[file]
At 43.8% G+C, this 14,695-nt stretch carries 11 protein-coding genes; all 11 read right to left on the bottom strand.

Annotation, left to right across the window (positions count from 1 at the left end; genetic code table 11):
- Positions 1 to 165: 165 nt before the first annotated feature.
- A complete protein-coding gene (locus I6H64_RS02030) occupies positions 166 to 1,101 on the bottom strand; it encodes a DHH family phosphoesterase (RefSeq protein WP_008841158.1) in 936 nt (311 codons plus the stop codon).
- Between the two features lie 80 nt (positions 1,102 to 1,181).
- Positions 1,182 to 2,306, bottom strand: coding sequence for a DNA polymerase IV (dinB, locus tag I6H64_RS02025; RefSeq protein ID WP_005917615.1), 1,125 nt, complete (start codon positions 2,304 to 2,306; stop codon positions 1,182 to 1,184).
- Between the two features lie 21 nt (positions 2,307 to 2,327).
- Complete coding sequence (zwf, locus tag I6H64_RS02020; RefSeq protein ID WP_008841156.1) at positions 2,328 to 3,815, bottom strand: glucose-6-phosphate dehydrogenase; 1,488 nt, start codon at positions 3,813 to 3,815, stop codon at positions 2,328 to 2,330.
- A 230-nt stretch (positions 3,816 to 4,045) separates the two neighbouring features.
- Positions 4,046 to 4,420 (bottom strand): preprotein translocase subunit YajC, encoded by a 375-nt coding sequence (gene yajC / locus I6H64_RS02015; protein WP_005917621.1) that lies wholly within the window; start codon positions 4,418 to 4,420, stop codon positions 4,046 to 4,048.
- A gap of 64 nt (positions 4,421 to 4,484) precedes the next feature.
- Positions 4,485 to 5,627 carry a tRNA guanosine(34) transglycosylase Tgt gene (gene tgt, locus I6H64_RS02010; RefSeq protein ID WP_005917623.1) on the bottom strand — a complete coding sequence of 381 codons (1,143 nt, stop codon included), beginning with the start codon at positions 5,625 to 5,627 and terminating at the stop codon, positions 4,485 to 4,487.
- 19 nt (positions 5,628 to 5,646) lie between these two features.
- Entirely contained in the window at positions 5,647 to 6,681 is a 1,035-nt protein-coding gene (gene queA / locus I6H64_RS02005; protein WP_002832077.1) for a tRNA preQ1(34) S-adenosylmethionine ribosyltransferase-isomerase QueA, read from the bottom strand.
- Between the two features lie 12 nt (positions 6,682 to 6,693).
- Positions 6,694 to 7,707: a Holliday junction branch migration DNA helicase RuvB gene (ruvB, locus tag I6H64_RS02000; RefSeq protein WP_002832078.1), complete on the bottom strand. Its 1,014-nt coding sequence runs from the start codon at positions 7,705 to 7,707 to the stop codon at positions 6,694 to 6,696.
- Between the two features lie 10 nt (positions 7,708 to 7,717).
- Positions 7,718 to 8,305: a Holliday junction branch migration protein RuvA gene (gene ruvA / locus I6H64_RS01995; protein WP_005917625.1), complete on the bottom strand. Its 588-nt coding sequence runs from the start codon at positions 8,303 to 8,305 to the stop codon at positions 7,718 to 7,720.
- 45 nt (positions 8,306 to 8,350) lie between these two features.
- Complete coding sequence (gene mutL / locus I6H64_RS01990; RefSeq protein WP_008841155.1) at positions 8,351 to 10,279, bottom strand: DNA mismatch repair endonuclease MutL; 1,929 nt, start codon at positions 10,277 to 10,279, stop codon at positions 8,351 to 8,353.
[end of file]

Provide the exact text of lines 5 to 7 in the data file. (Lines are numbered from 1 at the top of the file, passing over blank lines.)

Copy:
- Between the two features lie 80 nt (positions 1,102 to 1,181).
- Positions 1,182 to 2,306, bottom strand: coding sequence for a DNA polymerase IV (dinB, locus tag I6H64_RS02025; RefSeq protein ID WP_005917615.1), 1,125 nt, complete (start codon positions 2,304 to 2,306; stop codon positions 1,182 to 1,184).
- Between the two features lie 21 nt (positions 2,307 to 2,327).